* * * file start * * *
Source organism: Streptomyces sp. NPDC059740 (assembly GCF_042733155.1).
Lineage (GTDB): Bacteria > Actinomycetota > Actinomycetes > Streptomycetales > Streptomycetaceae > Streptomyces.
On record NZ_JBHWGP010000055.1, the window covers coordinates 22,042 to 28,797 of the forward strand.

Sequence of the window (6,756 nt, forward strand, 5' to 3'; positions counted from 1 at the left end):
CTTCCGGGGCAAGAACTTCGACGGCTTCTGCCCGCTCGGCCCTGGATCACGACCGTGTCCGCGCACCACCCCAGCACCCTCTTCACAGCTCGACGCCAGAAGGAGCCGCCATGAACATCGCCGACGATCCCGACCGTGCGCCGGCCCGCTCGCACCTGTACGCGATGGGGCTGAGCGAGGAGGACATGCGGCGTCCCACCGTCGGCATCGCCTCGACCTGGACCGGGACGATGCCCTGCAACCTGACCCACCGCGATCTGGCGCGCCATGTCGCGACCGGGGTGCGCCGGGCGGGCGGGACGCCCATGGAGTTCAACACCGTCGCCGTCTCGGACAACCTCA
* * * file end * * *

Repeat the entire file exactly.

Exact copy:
Source organism: Streptomyces sp. NPDC059740 (assembly GCF_042733155.1).
Lineage (GTDB): Bacteria > Actinomycetota > Actinomycetes > Streptomycetales > Streptomycetaceae > Streptomyces.
On record NZ_JBHWGP010000055.1, the window covers coordinates 22,042 to 28,797 of the forward strand.

Sequence of the window (6,756 nt, forward strand, 5' to 3'; positions counted from 1 at the left end):
CTTCCGGGGCAAGAACTTCGACGGCTTCTGCCCGCTCGGCCCTGGATCACGACCGTGTCCGCGCACCACCCCAGCACCCTCTTCACAGCTCGACGCCAGAAGGAGCCGCCATGAACATCGCCGACGATCCCGACCGTGCGCCGGCCCGCTCGCACCTGTACGCGATGGGGCTGAGCGAGGAGGACATGCGGCGTCCCACCGTCGGCATCGCCTCGACCTGGACCGGGACGATGCCCTGCAACCTGACCCACCGCGATCTGGCGCGCCATGTCGCGACCGGGGTGCGCCGGGCGGGCGGGACGCCCATGGAGTTCAACACCGTCGCCGTCTCGGACAACCTCA